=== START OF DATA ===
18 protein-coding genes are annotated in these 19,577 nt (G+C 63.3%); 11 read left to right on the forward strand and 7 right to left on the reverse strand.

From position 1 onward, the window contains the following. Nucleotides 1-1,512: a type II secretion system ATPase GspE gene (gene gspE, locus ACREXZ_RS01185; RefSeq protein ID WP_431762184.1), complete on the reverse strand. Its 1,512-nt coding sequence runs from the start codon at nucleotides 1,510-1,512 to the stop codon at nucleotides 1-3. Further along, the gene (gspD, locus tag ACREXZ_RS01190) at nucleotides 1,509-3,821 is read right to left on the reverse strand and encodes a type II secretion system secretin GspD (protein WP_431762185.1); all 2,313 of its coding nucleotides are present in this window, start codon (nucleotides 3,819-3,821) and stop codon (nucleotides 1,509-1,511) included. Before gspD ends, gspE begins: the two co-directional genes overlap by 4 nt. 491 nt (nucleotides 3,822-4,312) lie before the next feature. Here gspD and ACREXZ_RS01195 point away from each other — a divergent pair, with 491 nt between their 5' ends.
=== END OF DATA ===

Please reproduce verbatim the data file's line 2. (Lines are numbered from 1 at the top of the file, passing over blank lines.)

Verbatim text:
From position 1 onward, the window contains the following. Nucleotides 1-1,512: a type II secretion system ATPase GspE gene (gene gspE, locus ACREXZ_RS01185; RefSeq protein ID WP_431762184.1), complete on the reverse strand. Its 1,512-nt coding sequence runs from the start codon at nucleotides 1,510-1,512 to the stop codon at nucleotides 1-3. Further along, the gene (gspD, locus tag ACREXZ_RS01190) at nucleotides 1,509-3,821 is read right to left on the reverse strand and encodes a type II secretion system secretin GspD (protein WP_431762185.1); all 2,313 of its coding nucleotides are present in this window, start codon (nucleotides 3,819-3,821) and stop codon (nucleotides 1,509-1,511) included. Before gspD ends, gspE begins: the two co-directional genes overlap by 4 nt. 491 nt (nucleotides 3,822-4,312) lie before the next feature. Here gspD and ACREXZ_RS01195 point away from each other — a divergent pair, with 491 nt between their 5' ends.